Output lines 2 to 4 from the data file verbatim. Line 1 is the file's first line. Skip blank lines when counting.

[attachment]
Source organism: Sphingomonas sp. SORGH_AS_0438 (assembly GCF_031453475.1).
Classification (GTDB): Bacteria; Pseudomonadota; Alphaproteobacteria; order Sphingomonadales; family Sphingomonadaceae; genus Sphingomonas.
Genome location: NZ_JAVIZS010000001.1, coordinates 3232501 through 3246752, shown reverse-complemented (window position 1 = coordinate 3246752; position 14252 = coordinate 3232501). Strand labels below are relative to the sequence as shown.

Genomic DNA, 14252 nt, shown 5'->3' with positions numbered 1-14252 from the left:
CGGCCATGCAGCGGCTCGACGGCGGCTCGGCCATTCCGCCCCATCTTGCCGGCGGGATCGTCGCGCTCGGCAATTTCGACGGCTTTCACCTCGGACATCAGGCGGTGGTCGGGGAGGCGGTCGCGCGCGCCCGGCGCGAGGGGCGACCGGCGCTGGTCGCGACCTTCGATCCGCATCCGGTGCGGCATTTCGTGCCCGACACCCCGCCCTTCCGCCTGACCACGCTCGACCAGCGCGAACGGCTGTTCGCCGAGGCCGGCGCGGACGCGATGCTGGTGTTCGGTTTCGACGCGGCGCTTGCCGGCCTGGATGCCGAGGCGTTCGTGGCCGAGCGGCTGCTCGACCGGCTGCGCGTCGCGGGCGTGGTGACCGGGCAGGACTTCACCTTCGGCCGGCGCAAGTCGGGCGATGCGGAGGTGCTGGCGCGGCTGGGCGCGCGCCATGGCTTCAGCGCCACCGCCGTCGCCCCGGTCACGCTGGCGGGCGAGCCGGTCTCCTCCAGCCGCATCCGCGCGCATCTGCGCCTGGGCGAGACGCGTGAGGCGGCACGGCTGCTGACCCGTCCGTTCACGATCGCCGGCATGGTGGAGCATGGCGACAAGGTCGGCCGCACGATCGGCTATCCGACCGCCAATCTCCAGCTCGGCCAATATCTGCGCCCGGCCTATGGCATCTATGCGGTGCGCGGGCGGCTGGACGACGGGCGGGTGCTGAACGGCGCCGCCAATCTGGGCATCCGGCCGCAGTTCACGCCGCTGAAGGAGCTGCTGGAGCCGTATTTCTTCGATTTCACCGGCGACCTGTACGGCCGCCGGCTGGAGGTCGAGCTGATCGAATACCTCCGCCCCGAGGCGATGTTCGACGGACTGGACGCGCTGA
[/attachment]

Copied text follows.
Classification (GTDB): Bacteria; Pseudomonadota; Alphaproteobacteria; order Sphingomonadales; family Sphingomonadaceae; genus Sphingomonas.
Genome location: NZ_JAVIZS010000001.1, coordinates 3232501 through 3246752, shown reverse-complemented (window position 1 = coordinate 3246752; position 14252 = coordinate 3232501). Strand labels below are relative to the sequence as shown.

Genomic DNA, 14252 nt, shown 5'->3' with positions numbered 1-14252 from the left: